Making a difference through online research studies
Research volunteer Niall first came across Join Dementia Research on Twitter and was keen to sign up having experienced dementia in his family.
Niall lost both his mother and mother-in-law to dementia and having witnessed their gradual fading away, he wants to do whatever he can to contribute towards our understanding of the disease and ultimately help improve diagnosis, treatment and care.
Based on the south coast, Niall is a Learning and Development Consultant with the Learning & Performance Institute and the CIPD, with over 30 years’ experience in delivering and managing training and training teams. In his early career, he was an actor, which was when he met his wife Mandy.
Awareness of symptoms
He first became aware of his mother’s dementia when people in her local community noticed changes in her. She started to forget things and had difficulty concentrating. She was diagnosed with Alzheimer’s disease and when she reached the point where she needed care, Niall and his brother decided to keep her in the area she knew. He explains:
“We thought it was important for her to be in a community where she knew people and would receive visitors.”
After seeing his mother gradually fade away, and shortly afterwards his mother-in-law too, Niall became interested in research; he was driven by a need to help find answers about dementia.
Since signing up to Join Dementia Research, Niall has taken part in a number of online studies including the PROTECT study which aims to understand how healthy brains age and why people develop dementia.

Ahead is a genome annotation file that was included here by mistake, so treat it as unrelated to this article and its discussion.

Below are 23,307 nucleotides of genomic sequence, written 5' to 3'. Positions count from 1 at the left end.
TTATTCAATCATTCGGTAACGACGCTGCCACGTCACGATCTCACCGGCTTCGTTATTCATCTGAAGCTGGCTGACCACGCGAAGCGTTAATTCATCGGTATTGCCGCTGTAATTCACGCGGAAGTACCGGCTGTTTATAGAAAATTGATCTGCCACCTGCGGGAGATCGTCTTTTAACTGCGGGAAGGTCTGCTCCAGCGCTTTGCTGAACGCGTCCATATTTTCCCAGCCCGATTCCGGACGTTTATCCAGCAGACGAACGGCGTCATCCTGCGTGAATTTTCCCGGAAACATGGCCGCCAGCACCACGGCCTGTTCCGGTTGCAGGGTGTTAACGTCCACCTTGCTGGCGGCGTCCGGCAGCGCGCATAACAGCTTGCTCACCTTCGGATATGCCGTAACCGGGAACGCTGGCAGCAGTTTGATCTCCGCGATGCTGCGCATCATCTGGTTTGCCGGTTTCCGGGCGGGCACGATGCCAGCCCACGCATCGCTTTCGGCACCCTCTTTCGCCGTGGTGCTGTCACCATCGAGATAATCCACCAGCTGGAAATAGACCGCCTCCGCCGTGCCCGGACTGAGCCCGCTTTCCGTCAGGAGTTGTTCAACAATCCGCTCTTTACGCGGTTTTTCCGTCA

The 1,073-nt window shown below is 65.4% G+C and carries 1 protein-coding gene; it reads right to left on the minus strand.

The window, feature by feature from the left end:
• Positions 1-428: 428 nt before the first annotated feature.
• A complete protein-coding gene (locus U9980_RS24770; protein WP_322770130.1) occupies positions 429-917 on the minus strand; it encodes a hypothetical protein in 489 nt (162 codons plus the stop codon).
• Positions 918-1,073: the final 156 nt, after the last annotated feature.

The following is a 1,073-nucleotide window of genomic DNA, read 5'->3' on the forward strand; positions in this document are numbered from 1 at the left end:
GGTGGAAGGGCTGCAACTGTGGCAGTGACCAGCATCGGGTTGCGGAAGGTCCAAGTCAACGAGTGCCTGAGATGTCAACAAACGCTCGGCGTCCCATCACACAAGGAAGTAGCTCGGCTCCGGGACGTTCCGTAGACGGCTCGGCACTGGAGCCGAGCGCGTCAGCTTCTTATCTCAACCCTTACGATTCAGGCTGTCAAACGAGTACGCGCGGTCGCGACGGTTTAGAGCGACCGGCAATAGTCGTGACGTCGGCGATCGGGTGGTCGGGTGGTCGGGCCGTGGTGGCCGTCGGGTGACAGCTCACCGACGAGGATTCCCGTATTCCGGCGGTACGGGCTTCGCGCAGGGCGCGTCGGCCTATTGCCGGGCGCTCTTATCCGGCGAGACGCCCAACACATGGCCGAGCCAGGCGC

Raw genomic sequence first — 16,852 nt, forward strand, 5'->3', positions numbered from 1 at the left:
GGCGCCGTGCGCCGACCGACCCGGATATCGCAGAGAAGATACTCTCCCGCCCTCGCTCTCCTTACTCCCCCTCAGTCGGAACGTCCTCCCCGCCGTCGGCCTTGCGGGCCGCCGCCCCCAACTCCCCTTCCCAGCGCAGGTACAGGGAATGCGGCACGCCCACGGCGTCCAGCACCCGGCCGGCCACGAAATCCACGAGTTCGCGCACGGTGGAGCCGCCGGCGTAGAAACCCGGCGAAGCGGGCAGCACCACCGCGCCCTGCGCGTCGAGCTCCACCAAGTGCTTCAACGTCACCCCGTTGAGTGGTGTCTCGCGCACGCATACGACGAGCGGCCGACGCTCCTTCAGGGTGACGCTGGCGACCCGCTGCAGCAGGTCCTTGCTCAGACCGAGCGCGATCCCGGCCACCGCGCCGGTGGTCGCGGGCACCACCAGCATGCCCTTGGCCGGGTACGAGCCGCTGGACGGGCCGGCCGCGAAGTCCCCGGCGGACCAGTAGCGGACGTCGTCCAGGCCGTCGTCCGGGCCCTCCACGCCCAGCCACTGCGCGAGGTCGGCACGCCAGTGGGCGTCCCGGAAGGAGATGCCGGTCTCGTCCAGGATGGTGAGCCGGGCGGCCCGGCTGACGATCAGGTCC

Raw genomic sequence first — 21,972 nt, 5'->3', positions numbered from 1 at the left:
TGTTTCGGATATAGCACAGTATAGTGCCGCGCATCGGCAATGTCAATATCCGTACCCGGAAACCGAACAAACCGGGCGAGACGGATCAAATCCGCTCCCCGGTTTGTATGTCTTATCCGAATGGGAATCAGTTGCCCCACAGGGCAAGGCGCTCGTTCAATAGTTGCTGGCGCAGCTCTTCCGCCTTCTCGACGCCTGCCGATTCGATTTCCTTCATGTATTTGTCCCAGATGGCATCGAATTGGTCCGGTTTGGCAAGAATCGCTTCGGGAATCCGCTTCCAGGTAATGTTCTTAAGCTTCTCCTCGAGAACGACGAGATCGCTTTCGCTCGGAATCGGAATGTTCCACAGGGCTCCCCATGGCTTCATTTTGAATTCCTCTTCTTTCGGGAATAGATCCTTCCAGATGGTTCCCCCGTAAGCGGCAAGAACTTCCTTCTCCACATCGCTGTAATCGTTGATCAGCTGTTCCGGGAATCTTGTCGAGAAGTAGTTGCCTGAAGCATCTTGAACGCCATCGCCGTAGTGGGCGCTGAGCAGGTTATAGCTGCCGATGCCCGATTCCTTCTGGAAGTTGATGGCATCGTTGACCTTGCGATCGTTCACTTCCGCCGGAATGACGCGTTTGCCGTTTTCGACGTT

The study is open to anyone over 50 in the UK who does not have a dementia diagnosis. Once a year, participants are asked to complete a set of questionnaires about themselves, their lifestyle and their health. They are also asked to take a series of online tests which measure changes in brain function.
“Working at home and using different technology platforms is all part of my job as a training consultant, so doing online studies really works well for me.
“I’ve been part of the PROTECT study since 2014 and it’s good to get an annual check-in” says Niall, “this isn’t meant to be a self-diagnosis tool, but it is interesting to self monitor with the same game cropping up each year.”
Niall has also taken part in the DECISION study which stands for Driver Effect of Cognitive Impairment and Spatial Orientation and Navigation.
As with PROTECT, this study is also done online and drivers over 65 complete questionnaires and tasks. The DECISION study seeks to identify which age-related changes in thinking ability predict safe versus unsafe driving. This information will then be used to develop new assessments that can help older people drive safely and independently as they age.
“This involves thinking tasks that assess your memory, attention and navigation ability. The study takes 90 minutes to complete, so it is a time commitment, but with it being done online, it can be done at a time to suit you.”
Contributing to new insights
Taking part in online studies like these has enabled Niall to contribute towards understanding dementia in a way that is flexible and fits around his work commitments.
“I am motivated to do this because of my family history. If these studies lead to any new insights and improvements then that has got to be good news and who knows, maybe I might even stand to benefit in the future!
“If my children don’t have to go through in 10 or 15 years time, what my wife and I went through with our mothers, then that would be great.”
If you’re inspired by Niall’s story, sign up to Join Dementia Research today and see how you too can make a difference.